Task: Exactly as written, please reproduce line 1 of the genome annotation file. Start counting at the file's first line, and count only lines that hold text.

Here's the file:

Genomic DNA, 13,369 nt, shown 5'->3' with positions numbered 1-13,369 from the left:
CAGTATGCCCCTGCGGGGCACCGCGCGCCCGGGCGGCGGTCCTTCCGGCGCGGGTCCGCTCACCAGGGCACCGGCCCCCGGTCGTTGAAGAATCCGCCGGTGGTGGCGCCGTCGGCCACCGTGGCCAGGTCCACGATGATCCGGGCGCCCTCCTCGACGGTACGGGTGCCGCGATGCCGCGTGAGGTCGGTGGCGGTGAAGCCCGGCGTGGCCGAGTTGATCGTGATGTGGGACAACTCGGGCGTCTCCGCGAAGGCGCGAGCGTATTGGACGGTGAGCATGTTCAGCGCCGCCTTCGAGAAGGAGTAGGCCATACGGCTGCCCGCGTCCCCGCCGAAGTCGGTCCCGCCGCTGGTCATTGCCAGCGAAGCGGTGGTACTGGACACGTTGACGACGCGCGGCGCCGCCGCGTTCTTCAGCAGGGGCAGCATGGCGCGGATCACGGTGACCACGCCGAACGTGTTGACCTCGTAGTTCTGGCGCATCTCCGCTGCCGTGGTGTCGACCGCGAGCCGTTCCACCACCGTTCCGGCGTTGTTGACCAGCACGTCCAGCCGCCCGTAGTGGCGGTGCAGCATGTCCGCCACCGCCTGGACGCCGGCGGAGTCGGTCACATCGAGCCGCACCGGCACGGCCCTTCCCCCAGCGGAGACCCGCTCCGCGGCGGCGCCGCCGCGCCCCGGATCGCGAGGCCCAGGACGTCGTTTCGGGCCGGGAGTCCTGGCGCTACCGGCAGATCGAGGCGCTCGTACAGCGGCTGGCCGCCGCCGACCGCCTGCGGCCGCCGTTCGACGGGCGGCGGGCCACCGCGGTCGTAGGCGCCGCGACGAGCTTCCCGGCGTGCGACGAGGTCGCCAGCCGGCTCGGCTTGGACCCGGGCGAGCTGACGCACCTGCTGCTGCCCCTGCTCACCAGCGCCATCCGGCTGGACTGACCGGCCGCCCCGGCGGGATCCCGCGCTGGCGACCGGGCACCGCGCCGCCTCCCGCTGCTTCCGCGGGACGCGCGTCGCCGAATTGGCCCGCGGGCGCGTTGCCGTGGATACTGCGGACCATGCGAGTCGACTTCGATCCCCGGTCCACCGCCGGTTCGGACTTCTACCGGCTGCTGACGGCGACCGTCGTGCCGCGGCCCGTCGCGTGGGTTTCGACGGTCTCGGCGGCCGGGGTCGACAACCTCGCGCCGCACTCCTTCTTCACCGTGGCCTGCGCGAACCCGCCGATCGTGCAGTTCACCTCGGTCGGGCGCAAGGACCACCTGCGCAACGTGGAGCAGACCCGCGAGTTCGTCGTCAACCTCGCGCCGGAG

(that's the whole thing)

Genomic DNA, 13,369 nt, shown 5'->3' with positions numbered 1-13,369 from the left: